There is no free lunch, of course. Adding commodities to portfolios does typically come with more risk. Investors, though, have historically been paid for the added risk through extra returns—as indicated by the chart below. The chart highlights two different portfolios in a historical perspective called the “efficient frontier.” The blue line represents a portfolio comprising stocks, bonds, and cash alternatives. The green line represents a portfolio including stocks, bonds, cash alternatives, plus commodities. Each dot represents the expected portfolio returns for a defined level of risk, based on historical performance. If a free lunch did exist (which it does not), it would sit in the upper left corner—lots of return with little risk. Note that the line for the portfolio including commodities sits a little higher than the one for the portfolio without commodities. This shift indicates that mixing commodities into portfolios has historically increased returns, but with added risk.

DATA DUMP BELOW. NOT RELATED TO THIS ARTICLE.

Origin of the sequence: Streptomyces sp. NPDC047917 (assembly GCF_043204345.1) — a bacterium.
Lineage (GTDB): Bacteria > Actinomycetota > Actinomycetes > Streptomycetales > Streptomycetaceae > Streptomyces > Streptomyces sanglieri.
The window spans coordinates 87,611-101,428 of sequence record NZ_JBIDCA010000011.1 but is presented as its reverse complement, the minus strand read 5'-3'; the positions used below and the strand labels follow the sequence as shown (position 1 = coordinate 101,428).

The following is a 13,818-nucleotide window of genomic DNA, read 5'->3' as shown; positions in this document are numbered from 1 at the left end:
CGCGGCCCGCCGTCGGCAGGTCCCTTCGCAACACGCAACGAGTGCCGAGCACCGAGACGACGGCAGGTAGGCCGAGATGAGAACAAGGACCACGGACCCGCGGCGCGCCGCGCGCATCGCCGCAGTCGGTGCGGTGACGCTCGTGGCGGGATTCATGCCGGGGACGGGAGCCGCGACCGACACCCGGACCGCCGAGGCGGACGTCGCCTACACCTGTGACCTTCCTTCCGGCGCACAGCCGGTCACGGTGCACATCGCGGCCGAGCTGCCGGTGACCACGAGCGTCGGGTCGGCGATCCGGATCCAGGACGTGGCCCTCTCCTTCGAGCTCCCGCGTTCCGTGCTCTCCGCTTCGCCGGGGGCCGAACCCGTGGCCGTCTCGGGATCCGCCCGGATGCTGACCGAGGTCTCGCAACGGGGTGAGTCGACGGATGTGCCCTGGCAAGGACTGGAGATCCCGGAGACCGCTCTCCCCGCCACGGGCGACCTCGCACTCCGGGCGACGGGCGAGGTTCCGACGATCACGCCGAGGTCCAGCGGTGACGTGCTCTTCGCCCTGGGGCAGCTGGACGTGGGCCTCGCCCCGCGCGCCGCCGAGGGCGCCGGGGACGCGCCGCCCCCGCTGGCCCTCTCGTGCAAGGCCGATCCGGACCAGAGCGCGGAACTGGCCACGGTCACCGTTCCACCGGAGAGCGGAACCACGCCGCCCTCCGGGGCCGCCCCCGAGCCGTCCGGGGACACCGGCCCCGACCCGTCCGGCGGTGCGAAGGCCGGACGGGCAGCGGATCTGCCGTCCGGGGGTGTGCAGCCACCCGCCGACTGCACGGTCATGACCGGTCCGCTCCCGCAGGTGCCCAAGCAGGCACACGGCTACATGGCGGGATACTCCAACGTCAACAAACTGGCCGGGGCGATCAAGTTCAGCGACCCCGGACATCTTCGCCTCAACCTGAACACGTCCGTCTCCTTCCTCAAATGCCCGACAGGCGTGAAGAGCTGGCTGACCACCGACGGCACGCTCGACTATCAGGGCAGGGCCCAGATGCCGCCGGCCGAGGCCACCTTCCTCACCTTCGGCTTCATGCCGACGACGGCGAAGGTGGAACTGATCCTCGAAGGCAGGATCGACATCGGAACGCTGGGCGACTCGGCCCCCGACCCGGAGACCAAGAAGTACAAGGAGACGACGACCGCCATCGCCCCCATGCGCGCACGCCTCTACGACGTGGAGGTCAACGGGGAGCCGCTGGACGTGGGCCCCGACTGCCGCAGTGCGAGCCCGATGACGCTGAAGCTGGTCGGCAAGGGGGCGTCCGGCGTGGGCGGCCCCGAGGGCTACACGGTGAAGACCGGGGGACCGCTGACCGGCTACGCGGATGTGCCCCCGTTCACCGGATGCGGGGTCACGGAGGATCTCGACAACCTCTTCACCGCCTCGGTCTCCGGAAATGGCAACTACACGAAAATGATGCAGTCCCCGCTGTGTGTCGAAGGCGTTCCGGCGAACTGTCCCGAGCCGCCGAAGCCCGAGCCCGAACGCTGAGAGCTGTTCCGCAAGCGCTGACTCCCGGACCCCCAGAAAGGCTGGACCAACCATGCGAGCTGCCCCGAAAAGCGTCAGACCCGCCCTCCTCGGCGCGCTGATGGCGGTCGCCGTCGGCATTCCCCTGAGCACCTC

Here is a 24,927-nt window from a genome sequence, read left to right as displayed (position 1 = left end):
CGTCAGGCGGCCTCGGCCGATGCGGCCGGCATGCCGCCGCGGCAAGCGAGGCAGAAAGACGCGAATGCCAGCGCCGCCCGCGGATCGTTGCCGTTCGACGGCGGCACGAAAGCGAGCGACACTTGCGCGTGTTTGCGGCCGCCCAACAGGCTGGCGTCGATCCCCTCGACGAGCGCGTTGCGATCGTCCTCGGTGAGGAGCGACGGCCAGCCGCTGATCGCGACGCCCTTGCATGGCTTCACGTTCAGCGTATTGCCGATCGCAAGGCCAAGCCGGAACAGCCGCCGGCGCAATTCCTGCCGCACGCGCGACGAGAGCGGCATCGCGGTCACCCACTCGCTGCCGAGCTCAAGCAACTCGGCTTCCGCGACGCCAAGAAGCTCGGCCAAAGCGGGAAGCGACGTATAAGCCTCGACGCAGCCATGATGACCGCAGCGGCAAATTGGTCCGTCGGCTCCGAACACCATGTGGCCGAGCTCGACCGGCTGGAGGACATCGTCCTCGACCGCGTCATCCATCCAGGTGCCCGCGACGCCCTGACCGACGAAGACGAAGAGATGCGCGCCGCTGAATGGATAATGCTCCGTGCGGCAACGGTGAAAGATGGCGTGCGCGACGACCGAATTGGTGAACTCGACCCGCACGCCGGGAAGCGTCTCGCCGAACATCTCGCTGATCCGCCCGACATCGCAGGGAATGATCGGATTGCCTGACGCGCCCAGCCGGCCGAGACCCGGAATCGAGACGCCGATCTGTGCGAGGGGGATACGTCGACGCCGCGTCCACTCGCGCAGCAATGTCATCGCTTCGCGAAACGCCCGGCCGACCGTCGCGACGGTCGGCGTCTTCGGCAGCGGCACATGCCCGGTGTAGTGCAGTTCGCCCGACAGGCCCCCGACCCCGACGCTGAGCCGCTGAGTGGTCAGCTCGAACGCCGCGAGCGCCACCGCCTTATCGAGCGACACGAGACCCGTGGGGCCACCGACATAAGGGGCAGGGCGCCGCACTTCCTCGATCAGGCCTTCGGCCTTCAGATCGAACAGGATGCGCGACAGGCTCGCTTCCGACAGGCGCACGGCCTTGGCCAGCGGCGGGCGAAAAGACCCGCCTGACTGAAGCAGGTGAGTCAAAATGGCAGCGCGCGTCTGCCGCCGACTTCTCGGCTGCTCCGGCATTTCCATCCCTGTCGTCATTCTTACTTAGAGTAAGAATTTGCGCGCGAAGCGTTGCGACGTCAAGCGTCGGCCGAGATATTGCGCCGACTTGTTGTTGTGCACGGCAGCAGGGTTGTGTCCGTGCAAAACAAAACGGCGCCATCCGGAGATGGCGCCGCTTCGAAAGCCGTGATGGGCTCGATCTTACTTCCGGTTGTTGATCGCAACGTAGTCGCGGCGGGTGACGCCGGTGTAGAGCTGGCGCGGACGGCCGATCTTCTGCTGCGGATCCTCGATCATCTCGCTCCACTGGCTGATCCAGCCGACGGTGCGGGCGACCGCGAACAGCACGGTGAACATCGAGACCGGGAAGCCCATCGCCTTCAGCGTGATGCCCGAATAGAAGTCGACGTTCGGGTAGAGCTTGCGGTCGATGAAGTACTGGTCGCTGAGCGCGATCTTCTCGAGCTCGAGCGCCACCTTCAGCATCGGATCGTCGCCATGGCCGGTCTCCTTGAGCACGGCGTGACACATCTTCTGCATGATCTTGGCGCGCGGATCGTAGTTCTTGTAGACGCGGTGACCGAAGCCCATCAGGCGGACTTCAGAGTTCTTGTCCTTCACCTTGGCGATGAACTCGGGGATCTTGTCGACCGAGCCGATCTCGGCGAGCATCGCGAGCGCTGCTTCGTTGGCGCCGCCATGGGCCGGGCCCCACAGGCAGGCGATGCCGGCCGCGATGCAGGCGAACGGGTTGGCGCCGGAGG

There are a variety of strategies for gaining exposure to commodities: Commodities futures contracts are legal obligations to buy or sell a commodity at a date “in the future.” The buyer agrees to purchase the commodity at a predetermined future date and price, and the seller agrees to deliver. It’s important to understand that the underlying commodity specified in the contract is seldom physically delivered to the buyer. For example, it’s unlikely that a speculator in wheat actually wants to own any wheat. Instead, he or she wants to take advantage of the potential for wheat prices to increase. And the way that’s traditionally been done is through buying wheat futures.